The primary objective of this study is to evaluate the effectiveness of belimumab and intravenous rituximab co-administration at inducing a complete remission (CR) compared to rituximab alone in participants with PM. Background: Primary membranous nephropathy (MN) is among the most common causes of nephrotic syndrome in adults. MN affects individuals of all ages and races. The peak incidence of MN is in the fifth decade of life. Primary MN is recognized to be an autoimmune disease, a disease where the body's own immune system causes damage to kidneys. This damage can cause the loss of too much protein in the urine. Drugs used to treat MN aim to reduce the attack by one's own immune system on the kidneys by blocking inflammation and reducing the immune system's function. These drugs can have serious side effects and often do not cure the disease. There is a need for new treatments for MN that are better at improving the disease while reducing fewer treatment associated side effects. In this study, researchers will evaluate if treatment with a combination of two different drugs, belimumab and rituximab, is effective at blocking the immune attacks on the kidney compared to rituximab alone. Rituximab works by decreasing a type of immune cell, called B cells. B cells are known to have a role in MN. Once these cells are removed, disease may become less active or even inactive. However, after stopping treatment, the body will make new B cells which may cause disease to become active again. Belimumab works by decreasing the new B cells produced by the body and, may even change the type of new B cells subsequently produced. Belimumab is approved by the US Food and Drug Administration (FDA) to treat systemic lupus erythematosus (also referred to as lupus or SLE). Rituximab is approved by the FDA to treat some types of cancer, rheumatoid arthritis, and vasculitis. Neither rituximab nor belimumab is approved by the FDA to treat MN. Treatment with a combination of belimumab and rituximab has not been studied in individuals with MN, but it is currently being tested in other autoimmune diseases, including lupus nephritis and Sjögren's syndrome.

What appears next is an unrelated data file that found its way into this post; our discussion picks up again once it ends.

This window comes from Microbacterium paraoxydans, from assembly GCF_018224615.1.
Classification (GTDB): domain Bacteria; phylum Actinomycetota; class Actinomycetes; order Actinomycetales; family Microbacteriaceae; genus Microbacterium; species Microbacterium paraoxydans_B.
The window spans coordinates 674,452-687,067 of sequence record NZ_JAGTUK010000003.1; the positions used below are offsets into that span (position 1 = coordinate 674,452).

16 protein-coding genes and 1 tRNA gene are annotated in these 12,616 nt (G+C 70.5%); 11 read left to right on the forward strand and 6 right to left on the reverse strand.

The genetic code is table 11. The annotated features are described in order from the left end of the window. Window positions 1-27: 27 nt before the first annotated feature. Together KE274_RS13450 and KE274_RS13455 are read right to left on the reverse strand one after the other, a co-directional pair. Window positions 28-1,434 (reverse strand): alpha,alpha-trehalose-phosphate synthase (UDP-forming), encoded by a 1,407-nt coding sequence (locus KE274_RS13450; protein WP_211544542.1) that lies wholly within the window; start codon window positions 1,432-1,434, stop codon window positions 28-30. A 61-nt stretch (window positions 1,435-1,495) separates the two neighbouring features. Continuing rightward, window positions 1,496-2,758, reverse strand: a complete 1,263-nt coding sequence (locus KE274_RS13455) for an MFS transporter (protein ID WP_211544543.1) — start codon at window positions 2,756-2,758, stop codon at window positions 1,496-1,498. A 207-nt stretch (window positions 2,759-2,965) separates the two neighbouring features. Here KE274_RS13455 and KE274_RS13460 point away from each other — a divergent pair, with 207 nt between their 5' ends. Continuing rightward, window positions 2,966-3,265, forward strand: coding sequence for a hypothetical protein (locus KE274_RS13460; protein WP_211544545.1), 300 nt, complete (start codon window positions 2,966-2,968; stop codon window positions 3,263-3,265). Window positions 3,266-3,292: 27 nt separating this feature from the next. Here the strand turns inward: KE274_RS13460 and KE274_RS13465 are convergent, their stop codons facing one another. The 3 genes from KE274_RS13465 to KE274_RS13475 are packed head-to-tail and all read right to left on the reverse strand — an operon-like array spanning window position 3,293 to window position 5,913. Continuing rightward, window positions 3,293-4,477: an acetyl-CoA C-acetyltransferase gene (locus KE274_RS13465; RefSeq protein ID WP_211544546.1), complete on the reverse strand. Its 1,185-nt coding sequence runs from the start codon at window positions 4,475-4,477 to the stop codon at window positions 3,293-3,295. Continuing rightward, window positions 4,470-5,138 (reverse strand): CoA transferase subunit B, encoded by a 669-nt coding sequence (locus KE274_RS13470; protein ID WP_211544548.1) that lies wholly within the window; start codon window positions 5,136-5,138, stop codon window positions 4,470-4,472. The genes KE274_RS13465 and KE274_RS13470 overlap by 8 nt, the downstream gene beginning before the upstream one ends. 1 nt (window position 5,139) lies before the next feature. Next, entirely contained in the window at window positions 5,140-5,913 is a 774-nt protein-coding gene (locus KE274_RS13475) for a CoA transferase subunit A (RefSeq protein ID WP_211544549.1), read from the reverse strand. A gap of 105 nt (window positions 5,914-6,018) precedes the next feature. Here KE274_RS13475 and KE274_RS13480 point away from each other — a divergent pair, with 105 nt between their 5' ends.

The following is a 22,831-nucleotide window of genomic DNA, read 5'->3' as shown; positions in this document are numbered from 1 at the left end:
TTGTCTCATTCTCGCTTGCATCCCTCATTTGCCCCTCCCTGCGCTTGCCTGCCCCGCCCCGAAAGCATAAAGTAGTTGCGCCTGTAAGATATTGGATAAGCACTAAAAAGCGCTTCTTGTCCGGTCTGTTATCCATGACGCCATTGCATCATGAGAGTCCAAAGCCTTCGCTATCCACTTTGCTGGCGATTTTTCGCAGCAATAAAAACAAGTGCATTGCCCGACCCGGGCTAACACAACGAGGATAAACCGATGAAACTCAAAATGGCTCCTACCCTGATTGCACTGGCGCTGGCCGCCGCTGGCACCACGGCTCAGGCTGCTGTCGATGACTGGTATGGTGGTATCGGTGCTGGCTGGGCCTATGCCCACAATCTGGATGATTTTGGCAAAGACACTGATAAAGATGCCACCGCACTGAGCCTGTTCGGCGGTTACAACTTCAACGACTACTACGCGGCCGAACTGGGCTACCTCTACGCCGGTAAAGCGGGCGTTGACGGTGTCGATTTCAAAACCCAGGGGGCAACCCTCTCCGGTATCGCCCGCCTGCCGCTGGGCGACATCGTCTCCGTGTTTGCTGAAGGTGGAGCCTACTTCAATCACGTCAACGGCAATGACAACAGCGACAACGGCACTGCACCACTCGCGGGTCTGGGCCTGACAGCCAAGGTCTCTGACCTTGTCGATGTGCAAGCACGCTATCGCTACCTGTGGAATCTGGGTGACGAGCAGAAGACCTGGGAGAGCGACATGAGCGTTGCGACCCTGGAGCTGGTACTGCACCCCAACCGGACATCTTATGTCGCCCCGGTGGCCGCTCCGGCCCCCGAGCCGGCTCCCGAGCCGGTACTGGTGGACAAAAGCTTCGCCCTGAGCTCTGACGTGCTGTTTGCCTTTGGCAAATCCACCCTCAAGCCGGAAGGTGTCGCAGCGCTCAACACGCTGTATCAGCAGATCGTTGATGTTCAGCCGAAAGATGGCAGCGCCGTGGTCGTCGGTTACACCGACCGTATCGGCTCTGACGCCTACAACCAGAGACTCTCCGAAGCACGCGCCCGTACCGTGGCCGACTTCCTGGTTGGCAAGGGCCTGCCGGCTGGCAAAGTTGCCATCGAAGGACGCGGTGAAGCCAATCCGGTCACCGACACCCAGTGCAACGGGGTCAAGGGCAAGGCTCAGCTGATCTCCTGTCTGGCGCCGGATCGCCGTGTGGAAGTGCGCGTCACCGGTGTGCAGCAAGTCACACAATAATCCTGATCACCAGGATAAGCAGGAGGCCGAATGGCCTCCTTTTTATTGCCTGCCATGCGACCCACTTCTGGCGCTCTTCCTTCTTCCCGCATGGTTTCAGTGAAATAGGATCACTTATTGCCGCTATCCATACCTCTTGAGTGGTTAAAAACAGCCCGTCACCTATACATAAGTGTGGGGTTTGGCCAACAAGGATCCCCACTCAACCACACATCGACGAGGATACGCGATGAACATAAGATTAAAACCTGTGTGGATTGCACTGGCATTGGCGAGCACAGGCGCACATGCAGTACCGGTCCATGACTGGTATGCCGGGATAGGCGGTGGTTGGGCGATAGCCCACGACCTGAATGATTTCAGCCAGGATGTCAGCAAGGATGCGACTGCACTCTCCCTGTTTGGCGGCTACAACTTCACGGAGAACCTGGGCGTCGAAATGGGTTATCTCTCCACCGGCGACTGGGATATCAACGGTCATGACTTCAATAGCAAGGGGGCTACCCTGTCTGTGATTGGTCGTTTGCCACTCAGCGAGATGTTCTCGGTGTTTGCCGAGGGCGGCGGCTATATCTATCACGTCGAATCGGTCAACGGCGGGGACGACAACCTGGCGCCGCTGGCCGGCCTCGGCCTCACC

Philadelphia, PennsylvaniaStart: October 2019